Monthly Archives: December 2009

In January 2010 I will, DV, start a new career as Chief Economist at Citi.  Unlike my predecessor in that position, Lewis Alexander, who was based in New York City, I shall be based in London.

As a consequence of this career move, Maverecon will be mothballed. That is the logical implication of brand integrity and credibility.  In Maverecon I wrote under the cover of ‘academic immunity’ . Academics have no duty other than to state the truth as they see it – to ‘speak truth to power’.  This gives them the ability to be undiplomatic, blunt, tactless and outspoken in ways that are unacceptable in the wider world – the world of grown-ups.

When I served on the Monetary Policy Committee of the Bank of England (between 1997 and 2000) and during my years as Chief Economist and Special Counsellor to the President of the European Bank for Reconstruction and Development (2000 till 2005), I was constrained in what I could say and write in public by institutional loyalty and the moral and professional obligation not to damage the organisation I served.  Unlike my Maverecon blog, my writings and public statements of those years therefore don’t contain words like ‘complete bollocks’.

The joys of academic freedom and irresponsibility include the ability to participate in public debate using expressive, forceful language, strong metaphors, analogues and similes, to go over the top from time to time, to overstate the case and over-egg the pudding and not to worry about giving offense to the high and mighty.  Because of their sheltered existence, academics can be reckless with impunity in their excursions into the forum of public opinion.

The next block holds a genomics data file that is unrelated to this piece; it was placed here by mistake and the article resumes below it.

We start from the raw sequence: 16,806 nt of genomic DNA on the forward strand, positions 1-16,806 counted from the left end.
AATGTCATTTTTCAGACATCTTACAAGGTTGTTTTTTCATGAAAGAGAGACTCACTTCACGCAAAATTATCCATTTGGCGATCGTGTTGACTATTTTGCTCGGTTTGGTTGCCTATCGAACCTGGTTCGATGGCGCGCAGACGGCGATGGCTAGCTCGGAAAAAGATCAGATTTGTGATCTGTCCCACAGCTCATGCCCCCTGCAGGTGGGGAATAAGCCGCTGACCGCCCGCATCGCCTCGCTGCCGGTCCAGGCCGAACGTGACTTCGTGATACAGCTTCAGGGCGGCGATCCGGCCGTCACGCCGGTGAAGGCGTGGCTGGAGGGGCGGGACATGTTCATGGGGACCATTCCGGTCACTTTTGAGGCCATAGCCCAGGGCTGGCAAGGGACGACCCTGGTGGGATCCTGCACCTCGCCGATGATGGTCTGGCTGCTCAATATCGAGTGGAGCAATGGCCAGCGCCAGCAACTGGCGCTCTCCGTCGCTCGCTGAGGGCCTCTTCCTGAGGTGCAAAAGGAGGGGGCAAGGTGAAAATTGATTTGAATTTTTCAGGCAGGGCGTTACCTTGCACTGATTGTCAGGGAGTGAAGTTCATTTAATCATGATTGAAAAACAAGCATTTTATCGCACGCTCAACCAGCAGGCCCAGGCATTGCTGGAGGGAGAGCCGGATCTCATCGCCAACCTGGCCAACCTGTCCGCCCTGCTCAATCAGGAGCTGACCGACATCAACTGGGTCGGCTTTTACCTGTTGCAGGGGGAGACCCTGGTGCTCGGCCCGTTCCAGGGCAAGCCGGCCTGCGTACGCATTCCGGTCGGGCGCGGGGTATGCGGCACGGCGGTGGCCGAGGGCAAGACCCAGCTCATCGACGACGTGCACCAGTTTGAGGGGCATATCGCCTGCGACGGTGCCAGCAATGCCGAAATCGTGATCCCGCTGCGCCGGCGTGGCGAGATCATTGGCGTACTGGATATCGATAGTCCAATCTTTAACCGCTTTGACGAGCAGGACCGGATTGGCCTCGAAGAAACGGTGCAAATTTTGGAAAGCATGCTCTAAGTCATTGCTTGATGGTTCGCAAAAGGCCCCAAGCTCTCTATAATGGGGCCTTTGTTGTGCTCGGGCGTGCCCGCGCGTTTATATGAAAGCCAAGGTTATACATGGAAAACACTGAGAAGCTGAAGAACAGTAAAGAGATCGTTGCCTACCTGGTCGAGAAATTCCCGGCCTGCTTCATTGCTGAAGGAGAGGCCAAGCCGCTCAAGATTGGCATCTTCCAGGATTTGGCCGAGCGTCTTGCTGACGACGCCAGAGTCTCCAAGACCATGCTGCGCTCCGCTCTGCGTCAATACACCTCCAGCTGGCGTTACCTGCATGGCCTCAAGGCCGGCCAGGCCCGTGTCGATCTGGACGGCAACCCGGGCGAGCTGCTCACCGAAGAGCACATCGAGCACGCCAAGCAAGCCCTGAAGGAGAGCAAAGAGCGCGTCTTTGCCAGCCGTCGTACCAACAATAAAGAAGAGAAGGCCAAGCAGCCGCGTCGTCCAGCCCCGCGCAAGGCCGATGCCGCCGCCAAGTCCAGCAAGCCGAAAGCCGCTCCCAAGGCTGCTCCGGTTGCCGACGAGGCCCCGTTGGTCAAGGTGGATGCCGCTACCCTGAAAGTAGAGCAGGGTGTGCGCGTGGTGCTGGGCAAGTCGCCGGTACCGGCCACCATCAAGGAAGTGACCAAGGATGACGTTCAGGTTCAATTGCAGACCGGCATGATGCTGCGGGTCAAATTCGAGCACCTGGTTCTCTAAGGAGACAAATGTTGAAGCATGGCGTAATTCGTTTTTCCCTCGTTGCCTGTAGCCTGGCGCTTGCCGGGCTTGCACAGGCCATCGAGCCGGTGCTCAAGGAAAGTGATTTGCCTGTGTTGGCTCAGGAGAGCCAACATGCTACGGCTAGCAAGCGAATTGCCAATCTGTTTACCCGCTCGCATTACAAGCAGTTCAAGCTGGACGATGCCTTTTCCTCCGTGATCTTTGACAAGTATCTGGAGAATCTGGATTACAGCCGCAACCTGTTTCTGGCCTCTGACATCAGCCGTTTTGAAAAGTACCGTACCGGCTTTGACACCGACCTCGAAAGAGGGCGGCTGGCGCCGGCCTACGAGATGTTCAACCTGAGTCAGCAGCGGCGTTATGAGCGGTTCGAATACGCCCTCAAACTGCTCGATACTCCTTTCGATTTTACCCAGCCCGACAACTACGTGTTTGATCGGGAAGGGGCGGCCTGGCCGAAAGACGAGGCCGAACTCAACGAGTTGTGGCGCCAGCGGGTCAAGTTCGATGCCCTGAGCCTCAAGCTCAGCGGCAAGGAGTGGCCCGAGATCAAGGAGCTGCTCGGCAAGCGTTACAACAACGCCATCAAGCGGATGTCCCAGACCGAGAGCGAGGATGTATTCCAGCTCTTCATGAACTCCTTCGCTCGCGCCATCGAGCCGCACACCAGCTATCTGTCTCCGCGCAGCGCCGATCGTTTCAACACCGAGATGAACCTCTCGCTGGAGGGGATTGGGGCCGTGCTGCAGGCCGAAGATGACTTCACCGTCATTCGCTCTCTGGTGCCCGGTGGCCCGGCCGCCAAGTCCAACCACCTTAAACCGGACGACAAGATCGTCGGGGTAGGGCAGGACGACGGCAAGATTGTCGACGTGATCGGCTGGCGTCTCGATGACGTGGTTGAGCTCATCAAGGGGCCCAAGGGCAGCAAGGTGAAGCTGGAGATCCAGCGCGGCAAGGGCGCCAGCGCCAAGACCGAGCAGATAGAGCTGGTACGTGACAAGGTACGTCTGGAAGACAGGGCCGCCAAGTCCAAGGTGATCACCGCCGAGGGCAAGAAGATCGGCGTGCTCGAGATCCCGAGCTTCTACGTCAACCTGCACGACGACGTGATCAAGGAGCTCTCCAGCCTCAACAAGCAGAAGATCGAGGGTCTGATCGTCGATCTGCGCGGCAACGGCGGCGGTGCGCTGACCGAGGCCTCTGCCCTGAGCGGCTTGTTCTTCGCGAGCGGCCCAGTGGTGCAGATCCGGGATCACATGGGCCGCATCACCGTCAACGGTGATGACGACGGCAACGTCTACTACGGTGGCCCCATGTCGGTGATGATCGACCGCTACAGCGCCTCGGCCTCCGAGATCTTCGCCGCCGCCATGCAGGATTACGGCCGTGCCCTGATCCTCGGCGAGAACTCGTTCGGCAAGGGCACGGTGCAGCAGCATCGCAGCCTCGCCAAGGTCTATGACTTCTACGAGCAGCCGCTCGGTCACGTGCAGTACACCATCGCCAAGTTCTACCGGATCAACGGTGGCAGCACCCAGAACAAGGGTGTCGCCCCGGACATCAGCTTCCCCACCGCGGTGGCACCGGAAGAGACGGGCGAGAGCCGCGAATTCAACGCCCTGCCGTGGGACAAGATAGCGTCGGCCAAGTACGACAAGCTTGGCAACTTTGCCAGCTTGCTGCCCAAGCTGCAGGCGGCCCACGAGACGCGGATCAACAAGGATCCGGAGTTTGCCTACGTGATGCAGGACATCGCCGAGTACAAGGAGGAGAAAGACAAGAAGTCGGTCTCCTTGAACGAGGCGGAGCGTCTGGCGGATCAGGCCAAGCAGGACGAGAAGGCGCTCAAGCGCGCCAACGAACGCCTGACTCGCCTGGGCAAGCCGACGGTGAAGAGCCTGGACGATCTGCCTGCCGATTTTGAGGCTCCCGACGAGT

Inevitably, during my years with the MPC and the EBRD, both the form and substance of my public statements were more constrained than during my academic episodes before and after.  The same will be true during the years to come with Citi.

I will continue to write and publish fast and furiously and to speak out in public on the issues of the day.  I plan to contribute regularly again to Martin Wolf’s Economists Forum, to write columns left, right and centre and perhaps even to start another blog.  But it won’t be Maverecon because it cannot be Maverecon.

It’s been fun blogging with you.

Maverecon: Willem Buiter

Willem Buiter's blog ran until December 2009. This blog is no longer active but it remains open as an archive.

Professor of European Political Economy, London School of Economics and Political Science; former chief economist of the EBRD, former external member of the MPC; adviser to international organisations, governments, central banks and private financial institutions.

Willem Buiter's website

Maverecon: a guide

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